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A glimmer of hope for the thousands of families affected by cystic fibrosis has emerged from a clinical trial showing that gene therapy produced a modest but significant improvement among children suffering from the most common inherited disease of white Europeans.
Scientists in Britain said it was the first time in more than 20 years of research on the cystic fibrosis gene that anyone has shown definite advantages of gene therapy - the deliberate attempt to correct the defective gene behind cystic fibrosis, which primarily affects the lungs.
However, the members of the UK Cystic Fibrosis Gene Therapy Consortium believe they have now made the key initial breakthrough that allows them to proceed with further clinical trials involving more active forms of the gene-therapy treatment.“We are looking to undertake follow-up studies assessing higher, more frequent doses as well as combinations with other treatments,” Professor Alton said.
The latest trial involved 40-minute inhalations once a month for year with a nebulising spray containing fatty droplets or “liposomes” wrapped around a healthy, synthetic copy of the cystic fibrosis gene.
One in 25 Caucasians are carriers of a CF gene mutation.
If a person who is a CF carrier has partner who is also a carrier, they have a 1 in 4 chance of having a child with CF.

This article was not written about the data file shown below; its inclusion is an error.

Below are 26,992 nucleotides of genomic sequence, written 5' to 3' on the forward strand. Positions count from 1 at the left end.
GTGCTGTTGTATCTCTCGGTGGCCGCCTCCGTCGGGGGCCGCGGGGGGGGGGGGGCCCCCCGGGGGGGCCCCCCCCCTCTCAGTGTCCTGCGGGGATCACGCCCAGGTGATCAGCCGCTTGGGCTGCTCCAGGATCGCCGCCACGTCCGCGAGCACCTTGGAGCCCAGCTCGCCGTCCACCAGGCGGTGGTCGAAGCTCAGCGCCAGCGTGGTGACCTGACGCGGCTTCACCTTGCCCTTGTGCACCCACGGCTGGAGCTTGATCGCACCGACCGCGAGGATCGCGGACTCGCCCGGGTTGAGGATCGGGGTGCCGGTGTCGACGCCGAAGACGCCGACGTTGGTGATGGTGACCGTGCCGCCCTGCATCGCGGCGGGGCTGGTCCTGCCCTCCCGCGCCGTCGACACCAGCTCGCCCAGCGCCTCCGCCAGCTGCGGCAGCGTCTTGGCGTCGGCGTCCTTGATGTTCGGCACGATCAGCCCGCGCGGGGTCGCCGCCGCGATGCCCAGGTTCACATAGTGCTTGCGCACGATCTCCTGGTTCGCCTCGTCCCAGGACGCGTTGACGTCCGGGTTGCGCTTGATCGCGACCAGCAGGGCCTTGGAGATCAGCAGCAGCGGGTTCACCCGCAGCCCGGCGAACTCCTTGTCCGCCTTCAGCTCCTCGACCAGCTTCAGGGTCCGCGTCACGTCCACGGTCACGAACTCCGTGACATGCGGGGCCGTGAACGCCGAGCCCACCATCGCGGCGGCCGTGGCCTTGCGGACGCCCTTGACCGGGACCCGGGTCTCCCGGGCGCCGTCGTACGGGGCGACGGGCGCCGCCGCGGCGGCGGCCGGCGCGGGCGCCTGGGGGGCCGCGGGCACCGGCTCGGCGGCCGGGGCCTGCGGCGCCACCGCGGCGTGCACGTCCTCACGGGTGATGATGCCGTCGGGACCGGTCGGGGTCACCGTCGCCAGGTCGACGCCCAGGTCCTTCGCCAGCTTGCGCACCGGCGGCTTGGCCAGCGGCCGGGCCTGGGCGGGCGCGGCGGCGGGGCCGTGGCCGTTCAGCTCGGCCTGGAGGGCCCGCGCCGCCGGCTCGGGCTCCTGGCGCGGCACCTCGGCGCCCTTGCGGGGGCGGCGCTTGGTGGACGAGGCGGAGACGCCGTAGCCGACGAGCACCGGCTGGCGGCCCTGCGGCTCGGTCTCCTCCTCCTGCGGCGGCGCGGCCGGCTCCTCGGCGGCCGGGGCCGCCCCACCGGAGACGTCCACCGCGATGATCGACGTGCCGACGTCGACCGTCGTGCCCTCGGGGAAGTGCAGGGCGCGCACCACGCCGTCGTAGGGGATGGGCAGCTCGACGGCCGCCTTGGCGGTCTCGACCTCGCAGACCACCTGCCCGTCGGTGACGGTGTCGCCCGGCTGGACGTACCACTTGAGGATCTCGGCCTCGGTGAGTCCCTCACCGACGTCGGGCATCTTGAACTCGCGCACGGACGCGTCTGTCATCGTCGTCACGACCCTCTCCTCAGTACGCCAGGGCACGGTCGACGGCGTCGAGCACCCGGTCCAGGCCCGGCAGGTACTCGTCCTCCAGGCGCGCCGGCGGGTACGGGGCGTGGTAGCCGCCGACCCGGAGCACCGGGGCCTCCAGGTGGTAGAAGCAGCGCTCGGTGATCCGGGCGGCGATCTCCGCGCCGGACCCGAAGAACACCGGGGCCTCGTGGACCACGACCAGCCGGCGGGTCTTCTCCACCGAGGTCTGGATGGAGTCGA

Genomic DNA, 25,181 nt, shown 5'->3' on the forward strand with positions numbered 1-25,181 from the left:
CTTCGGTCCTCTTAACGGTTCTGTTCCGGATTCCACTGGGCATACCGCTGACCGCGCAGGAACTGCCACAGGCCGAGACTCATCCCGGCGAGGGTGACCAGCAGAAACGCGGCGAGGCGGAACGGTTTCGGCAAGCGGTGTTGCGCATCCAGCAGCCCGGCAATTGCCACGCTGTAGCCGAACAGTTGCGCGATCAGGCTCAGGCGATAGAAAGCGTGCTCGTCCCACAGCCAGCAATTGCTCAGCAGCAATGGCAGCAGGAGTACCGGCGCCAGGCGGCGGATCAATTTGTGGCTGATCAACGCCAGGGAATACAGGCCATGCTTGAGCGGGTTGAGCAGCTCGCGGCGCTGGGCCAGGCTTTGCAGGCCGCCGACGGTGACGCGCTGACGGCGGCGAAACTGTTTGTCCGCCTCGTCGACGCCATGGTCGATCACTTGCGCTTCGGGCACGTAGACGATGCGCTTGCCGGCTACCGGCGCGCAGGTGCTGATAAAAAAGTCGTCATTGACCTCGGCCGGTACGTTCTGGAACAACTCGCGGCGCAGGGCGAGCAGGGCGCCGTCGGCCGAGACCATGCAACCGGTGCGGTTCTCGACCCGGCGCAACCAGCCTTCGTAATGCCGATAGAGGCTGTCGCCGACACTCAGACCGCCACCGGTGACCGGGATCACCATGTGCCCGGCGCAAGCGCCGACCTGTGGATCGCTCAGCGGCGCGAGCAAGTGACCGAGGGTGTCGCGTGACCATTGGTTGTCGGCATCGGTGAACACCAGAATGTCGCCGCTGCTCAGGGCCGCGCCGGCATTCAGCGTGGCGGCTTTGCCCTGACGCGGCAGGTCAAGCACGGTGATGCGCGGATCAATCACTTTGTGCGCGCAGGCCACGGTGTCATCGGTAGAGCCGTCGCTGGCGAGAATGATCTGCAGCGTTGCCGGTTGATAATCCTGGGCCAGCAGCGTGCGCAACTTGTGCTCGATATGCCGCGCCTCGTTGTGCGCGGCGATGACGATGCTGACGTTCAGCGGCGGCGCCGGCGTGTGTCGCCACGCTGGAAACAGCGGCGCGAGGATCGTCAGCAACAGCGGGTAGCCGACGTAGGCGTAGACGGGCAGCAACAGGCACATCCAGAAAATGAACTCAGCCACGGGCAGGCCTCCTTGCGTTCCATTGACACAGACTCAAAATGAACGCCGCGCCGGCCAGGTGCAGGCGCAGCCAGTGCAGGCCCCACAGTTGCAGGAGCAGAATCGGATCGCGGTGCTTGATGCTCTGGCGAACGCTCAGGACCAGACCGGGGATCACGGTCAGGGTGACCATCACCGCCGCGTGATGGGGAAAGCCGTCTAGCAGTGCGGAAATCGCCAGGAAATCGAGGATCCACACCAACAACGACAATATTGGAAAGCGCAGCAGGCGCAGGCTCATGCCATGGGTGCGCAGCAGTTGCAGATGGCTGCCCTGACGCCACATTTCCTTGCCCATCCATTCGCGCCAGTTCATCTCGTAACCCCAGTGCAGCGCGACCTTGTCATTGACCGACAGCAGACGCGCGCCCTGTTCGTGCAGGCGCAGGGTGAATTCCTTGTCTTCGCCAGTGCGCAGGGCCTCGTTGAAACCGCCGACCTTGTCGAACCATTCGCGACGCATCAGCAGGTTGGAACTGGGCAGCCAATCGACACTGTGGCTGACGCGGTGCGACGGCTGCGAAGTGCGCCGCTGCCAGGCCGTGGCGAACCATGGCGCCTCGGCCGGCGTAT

This causes incomplete digestion and malabsorption which can affect the growth of the baby and child.
The liposomes are designed to be absorbed by the cells lining the airways of cystic fibrosis patients, where the gene stimulates the production of the healthy protein in the cell membranes that prevents the the lungs from clogging with sticky mucus.
Results of the trial published in the journal The Lancet Respiratory Medicine revealed that there was about a 5-per-cent improvement in lung function among the treated patients, which rose to about 6 per cent in the worst-affected sub-group.
Cystic fibrosis is caused by a faulty gene that a child inherits from both their parents.
The faulty gene affects the movement of salt and water in and out of cells.
This, along with recurrent infections, can result in a build-up of thick, sticky mucus in the body's tubes and passageways – particularly the lungs and digestive system.